Music director Adam Stern hopes to intrigue music fans with the Seattle Philharmonic's March 21 bill in Meany Hall.

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When the Seattle Philharmonic Orchestra hired Adam Stern in 2003 as its sixth music director (since its founding in 1944), the company embraced his reputation for innovative music programming.

“Every concert I program is a combination of time-honored classics and music I have a passionate belief in,” says Stern, who has led Northwest premieres of Aaron Copland’s 1934 “Statements for Orchestras” and Ralph Vaughan Williams’ 1957 Symphony No. 9.

Stern hopes to intrigue music fans with the Philharmonic’s presentation Sunday afternoon in Meany Hall. The third of four shows in SPO’s current season, “A Cathedral In Sound,” takes its title from a contemporaneous admirer of 19th-century Austrian composer Anton Bruckner. The former described what Stern calls the “monumental vastness” of Bruckner’s compositions as “cathedrals in sound.”

Bruckner’s Symphony No. 2 is the anchor of the program, a 65-minute, “big, imposing piece,” says Stern. For music fans who don’t know much about Bruckner — a cutting-edge, Romantic-era artist full of contradictions — taking in his second symphony at Meany should be a powerful introduction.

Bruckner was an exceptionally self-doubting man whose mature work as a composer began, with wobbly confidence, in his 40s. He was regarded by many as a provincial bumpkin, yet once he hit his stride creatively, as influential music critic Ted Libbey puts it, “he renewed the symphony as an expression of transcendent emotion and a confession of personal faith.”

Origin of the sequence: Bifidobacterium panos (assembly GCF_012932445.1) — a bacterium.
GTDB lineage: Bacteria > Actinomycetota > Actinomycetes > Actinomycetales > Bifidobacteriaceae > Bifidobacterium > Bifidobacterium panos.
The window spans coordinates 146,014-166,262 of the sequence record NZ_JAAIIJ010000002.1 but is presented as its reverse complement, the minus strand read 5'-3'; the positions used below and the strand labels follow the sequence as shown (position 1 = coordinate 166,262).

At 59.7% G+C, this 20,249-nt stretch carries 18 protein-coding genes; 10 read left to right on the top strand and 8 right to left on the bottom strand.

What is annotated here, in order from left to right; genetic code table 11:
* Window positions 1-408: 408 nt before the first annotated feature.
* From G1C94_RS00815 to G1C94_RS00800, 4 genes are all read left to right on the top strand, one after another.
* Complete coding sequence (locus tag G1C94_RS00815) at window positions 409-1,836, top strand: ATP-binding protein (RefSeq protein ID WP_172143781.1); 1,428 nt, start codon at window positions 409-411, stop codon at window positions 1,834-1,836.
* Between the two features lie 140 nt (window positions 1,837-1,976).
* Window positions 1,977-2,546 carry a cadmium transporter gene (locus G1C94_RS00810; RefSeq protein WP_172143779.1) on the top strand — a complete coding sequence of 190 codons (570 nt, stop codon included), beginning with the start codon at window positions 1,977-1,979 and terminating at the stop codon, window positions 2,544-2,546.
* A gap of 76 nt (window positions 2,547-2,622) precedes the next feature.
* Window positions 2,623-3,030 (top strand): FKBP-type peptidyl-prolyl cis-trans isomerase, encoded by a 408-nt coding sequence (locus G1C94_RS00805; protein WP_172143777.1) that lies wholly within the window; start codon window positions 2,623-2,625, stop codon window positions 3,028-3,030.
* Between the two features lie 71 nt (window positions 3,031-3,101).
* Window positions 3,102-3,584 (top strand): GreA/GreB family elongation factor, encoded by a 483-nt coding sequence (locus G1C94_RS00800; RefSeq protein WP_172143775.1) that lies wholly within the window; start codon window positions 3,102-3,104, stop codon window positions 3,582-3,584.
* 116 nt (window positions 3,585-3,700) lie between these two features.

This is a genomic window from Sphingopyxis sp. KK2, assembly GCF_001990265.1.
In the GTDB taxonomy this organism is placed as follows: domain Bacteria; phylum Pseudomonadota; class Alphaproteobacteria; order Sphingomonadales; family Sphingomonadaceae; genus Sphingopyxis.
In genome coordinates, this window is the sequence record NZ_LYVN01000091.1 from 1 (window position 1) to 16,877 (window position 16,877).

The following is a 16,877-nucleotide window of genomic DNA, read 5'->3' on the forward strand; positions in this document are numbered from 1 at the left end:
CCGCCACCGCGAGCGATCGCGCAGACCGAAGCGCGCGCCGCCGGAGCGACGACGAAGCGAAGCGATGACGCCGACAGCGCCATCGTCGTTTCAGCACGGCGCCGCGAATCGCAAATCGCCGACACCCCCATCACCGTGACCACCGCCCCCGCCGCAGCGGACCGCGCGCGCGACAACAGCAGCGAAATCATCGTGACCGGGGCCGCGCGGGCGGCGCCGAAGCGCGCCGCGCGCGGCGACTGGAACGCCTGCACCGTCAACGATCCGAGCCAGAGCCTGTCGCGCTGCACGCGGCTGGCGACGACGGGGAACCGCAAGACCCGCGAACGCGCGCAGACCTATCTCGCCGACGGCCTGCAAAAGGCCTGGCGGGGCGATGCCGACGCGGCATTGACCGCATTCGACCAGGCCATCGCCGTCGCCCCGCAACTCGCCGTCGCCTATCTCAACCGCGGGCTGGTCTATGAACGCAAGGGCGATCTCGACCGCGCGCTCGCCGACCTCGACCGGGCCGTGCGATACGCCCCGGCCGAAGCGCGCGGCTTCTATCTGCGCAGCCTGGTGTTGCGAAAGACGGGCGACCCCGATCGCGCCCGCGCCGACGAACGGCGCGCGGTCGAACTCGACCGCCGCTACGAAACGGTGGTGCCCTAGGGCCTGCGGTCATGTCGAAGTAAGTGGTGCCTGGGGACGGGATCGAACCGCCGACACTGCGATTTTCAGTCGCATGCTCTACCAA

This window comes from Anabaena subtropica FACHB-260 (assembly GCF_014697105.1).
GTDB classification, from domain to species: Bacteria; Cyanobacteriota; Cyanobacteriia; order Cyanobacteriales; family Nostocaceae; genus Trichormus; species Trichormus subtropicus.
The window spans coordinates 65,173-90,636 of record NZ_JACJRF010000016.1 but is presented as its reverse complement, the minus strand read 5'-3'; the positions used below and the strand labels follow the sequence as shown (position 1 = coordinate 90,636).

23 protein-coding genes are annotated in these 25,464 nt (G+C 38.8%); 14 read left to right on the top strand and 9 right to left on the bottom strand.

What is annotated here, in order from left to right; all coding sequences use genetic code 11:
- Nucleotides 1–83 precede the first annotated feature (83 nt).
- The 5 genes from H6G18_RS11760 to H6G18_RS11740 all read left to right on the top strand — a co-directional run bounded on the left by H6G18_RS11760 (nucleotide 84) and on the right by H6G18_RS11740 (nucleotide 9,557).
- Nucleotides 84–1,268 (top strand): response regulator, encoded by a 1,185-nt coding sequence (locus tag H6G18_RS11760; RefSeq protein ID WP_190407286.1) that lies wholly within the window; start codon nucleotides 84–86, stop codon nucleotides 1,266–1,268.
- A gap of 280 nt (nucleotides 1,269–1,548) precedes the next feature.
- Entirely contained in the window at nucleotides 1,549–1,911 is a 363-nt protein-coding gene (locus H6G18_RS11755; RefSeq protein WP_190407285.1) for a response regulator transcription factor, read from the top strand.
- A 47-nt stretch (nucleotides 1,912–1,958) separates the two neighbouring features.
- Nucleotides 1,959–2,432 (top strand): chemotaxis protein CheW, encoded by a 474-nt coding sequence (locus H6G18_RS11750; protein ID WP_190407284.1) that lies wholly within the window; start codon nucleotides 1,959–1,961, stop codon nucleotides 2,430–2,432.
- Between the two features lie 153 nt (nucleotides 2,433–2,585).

Stern sought a different tone to complement the Bruckner piece. He chose Emil von Reznicek’s smiling overture to his 1894 opera, “Donna Diana,” which, Stern says, “used to be performed a lot when overtures were a staple” of orchestral repertoire. Stern also asked Seattle composer Samuel Jones if he could include the latter’s “beautiful and optimistic ‘Janus’ ” — which had the distinction of inaugurating Benaroya Hall — and Jones agreed.

A Los Angeles native, Stern, 54, began his musical studies at age 5. He studied conducting at the California Institute of the Arts, graduating at 21 as the school’s youngest recipient of a master’s degree.

Stern spent years as a “bohemian freelance musician, conductor and composer,” and won a Grammy in 1990 as Classical Producer of the Year. He produced the majority of Seattle Symphony Orchestra’s recordings, eventually becoming SSO’s assistant, then later associate, conductor.

Despite invitations to guest-conduct all over the country, Stern set down Northwest roots, joining the faculty of Lakeside School, becoming music director of Northwest Chamber Orchestra and conductor of the Port Angeles Symphony.

“I’m a homebody,” Stern says, a father of two adolescents. “I prefer not to traipse about the world.”

Stern composes for the concert hall, but he has had particular success writing music for theater. His score for “Richard III” earned him a Los Angeles Dramalogue Award, and his four works for Seattle’s A Contemporary Theatre include music for “A Christmas Carol,” used every year since its 1996 premiere.

“The arts community is incredibly supportive of the things I do best,” says Stern.

Tom Keogh: